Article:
MJ: One of your book’s methodological innovations is to turn our attention to “German-reading Jews,” not just to “German-speaking Jews” (7). Can you say more about why this latter category is important and about how it allows us to ask new questions? Who exactly were these “German-reading Jews”? And to what degree is your book, in fact, a history of reading?

MV: When we think about Jews and the German language, the first group that comes to mind is Jews in German-speaking lands who saw German as an essential aspect of their self-understanding and culture. But German is not only the language of the Germans, and we miss a great deal of the historical picture when we focus exclusively on “German-speaking Jews.”

The category of “German-reading Jews” introduced itself to me soon after I began looking for traces of Jewish thought about German. German-reading Jews were a broad, transnational collective of Jews spanning from Palestine, Europe, and the Americas that exercised various degrees of fluency in German, read German literature and science, engaged with it critically, and recognized the value of German for the advancement of Jewish society. They learned German at school, with a tutor, at the university, or on their own. Their motivations to learn German were manifold. It was a global language of science, culture, and politics, serving for many as a pathway to universal knowledge. A common motif in memoirs of young Jews in nineteenth-century Russia is a moment of realization that they wish to break away from the confines of Jewish traditional life. Learning to read German was often the first step that followed this realization. And it was indeed this scattered collective of German-reading Jews in Eastern Europe that imbued the German language with many of its layers of significance in Jewish historical memory. The very fact then that German had a distinctive status in Jewish diasporic culture cannot be understood by looking exclusively at German native speakers. The history of how German acquired a captivating and often haunting image—from the enlightenment to the Holocaust—becomes more comprehensible only by following Jews’ ambivalent attachment to German, an ambivalence that was cultivated more often through written rather than spoken German.

Beyond the case of German, studying communities of readers can help us challenge the common assumption that language is the spiritual possession of those who speak it—and speak it fluently. This assumption excludes those masses who approach, use, and mobilize a language in various ways, often leaving a profound imprint on how that language evolves. Sharpening our intellectual sensitivity to communities of readers holds particular relevance for Jews, a diasporic minority living at the crossroads of different languages.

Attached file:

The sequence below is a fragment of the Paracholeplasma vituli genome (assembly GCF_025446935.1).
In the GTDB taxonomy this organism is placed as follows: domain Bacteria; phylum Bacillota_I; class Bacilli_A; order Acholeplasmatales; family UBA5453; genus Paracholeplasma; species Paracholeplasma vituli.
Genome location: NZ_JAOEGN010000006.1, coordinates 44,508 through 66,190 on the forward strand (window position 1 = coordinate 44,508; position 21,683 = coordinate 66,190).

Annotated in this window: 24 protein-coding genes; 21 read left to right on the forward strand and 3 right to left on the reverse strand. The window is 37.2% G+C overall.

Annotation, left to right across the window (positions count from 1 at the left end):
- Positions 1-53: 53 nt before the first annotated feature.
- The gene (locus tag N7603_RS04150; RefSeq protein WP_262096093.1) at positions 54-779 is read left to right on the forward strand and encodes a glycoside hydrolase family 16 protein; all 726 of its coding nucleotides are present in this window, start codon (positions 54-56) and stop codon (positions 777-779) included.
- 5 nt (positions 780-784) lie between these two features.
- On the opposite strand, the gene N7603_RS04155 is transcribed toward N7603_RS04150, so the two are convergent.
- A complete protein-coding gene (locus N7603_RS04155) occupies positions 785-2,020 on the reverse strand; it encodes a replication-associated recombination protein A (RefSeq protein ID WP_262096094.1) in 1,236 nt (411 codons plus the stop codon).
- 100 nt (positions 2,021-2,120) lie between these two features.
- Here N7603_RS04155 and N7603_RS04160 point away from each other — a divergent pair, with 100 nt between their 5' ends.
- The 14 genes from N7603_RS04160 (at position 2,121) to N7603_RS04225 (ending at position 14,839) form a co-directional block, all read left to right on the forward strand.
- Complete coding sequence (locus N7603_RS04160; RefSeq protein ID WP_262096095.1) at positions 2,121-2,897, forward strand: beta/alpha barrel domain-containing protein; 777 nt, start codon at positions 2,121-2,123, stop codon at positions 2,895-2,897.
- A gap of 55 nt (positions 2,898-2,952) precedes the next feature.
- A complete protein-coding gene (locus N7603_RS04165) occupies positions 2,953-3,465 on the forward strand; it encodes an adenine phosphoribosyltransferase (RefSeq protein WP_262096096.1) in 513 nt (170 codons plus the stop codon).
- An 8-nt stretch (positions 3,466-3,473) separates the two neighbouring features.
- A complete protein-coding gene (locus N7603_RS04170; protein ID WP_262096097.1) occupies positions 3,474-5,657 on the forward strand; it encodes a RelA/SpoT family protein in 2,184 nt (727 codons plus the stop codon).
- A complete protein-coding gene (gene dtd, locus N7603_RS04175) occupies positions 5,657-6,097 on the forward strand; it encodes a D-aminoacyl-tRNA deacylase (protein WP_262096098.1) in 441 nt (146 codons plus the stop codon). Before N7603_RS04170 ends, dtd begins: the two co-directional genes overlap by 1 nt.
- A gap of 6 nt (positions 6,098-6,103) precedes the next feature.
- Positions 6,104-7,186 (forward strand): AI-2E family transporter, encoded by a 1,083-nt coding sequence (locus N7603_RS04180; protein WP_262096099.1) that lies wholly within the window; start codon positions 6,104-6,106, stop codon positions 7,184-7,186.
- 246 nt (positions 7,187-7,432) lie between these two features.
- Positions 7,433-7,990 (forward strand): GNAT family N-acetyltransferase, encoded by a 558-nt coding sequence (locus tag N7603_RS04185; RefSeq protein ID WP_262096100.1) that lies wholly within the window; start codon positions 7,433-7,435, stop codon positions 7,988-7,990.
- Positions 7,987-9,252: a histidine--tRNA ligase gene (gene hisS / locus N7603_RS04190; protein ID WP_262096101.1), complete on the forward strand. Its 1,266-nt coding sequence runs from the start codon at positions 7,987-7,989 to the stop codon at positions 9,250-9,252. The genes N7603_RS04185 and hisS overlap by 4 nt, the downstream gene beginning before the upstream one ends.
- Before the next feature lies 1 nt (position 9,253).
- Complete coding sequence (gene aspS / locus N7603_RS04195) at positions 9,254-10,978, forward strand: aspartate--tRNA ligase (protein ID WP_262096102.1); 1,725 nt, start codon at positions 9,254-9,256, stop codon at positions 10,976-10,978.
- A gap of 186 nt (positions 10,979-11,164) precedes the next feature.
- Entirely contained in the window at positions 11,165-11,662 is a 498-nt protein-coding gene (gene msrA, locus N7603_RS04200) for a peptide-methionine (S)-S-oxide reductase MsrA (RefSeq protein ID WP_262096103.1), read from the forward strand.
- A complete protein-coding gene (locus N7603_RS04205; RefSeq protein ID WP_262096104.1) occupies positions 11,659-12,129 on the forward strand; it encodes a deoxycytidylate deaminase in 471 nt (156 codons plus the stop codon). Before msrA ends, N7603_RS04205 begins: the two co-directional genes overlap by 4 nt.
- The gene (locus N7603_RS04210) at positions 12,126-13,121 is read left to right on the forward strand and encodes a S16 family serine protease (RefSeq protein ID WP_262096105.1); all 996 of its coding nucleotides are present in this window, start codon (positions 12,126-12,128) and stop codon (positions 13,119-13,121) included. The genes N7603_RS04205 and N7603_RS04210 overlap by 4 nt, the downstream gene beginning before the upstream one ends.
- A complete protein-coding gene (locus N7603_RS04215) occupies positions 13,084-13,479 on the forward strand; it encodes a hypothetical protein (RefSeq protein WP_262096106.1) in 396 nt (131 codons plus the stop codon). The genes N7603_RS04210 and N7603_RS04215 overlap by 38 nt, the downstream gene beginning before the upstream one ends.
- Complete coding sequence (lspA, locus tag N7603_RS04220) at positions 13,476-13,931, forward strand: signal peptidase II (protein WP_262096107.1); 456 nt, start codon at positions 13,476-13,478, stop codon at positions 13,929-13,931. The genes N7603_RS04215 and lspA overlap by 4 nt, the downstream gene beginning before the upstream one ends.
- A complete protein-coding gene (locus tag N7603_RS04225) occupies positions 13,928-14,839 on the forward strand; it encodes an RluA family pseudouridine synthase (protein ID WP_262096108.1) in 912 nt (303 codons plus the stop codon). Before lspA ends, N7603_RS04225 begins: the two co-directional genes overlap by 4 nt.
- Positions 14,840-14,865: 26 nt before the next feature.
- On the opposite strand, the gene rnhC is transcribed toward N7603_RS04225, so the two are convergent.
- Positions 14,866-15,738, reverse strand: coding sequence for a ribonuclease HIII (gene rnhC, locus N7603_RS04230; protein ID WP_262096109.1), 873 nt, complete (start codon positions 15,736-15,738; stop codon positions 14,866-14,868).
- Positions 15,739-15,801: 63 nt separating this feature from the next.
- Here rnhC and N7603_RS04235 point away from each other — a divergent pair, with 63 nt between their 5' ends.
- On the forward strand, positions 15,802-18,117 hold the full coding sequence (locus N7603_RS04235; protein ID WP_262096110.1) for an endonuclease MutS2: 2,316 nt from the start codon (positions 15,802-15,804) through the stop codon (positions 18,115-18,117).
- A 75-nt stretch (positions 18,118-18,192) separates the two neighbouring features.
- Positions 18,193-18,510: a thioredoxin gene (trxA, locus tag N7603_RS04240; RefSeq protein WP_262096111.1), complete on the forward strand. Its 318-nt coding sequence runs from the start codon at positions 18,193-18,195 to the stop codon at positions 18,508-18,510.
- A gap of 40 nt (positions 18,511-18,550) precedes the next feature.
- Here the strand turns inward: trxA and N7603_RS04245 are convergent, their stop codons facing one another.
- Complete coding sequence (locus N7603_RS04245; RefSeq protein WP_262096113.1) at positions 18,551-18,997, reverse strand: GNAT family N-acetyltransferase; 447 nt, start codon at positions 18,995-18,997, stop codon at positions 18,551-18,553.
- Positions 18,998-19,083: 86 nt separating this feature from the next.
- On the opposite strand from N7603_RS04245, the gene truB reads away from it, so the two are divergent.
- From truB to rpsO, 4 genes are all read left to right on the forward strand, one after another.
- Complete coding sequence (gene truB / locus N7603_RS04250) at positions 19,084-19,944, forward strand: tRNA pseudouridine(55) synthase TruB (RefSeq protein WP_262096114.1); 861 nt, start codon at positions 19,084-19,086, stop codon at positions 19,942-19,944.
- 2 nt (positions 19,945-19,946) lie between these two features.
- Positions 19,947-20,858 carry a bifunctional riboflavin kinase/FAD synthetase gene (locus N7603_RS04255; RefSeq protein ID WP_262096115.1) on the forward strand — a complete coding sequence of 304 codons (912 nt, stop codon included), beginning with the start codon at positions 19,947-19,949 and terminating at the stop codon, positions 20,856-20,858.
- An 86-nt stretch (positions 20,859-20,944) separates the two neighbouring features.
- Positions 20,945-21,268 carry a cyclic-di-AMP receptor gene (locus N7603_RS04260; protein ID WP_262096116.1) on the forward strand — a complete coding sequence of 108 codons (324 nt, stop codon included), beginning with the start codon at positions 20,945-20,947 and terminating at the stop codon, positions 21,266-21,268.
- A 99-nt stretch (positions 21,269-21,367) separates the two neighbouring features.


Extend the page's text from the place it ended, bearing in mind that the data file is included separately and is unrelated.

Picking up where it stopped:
MJ: While you focus on the German language, your book is also concerned with questions of multilingualism and of competing language ideologies, e.g., Hebraism and Yiddishism. You argue that “[w]hile Yiddishism was Hebraists’ main political rival, it was German that encapsulated the virtues and dangers of Jewish multilingualism” (102). Can you say more about these “virtues and dangers” and about the larger claims you are making about the role of German in “Jewish multilingualism”? 

MV: Both Hebrew and Yiddish were, in their own ways, a staple of Jewish nationhood. Yet in the formative decades of Jewish nationalism both lacked certain aspects cardinal to the idea of a “national language” at the turn of the twentieth century, such as the proven ability to form the basis of a modern literary and scientific corpus and to mediate between different Jewish communities in the diaspora. Questions of linguistic prestige and practicality were interwoven, and it was in this sense that German was more ‘dangerous’ than Yiddish to proponents of Hebrew—precisely because it was already serving as an international language of Jewish social, cultural, and political affairs. That Zionism emerged under Theodor Herzl’s leadership as a Germanophone movement was not merely a reflection of the cultural proclivities of the Zionist leadership, but was grounded in a longer tradition that deemed German a respectable European language that is well suited to advance political and diplomatic action in the Jewish social sphere. German’s omnipresence in Jewish political life was its main virtue and danger.

The book therefore considers the role of German in Jewish nationalism as one chapter within a longer history of a fraught reliance on German in modern Jewish culture. German appears from this point of view as a language that is both an insider and an outsider to Jewish life—and for this reason it defied the nationalist monolingual imperative.

MJ: Building off the previous question, you note that your “book examines […] Jewish secularization—in the sense of the neutralization of religious sensitivities, terms, and categories—in its multilingual and not merely Hebrew contexts” (11). In this regard, you also discuss the “theological meanings attached to German in Jewish culture.” How does German allow us to rethink the history of Jewish secularization? And how is this linked to your larger focus on nationalism?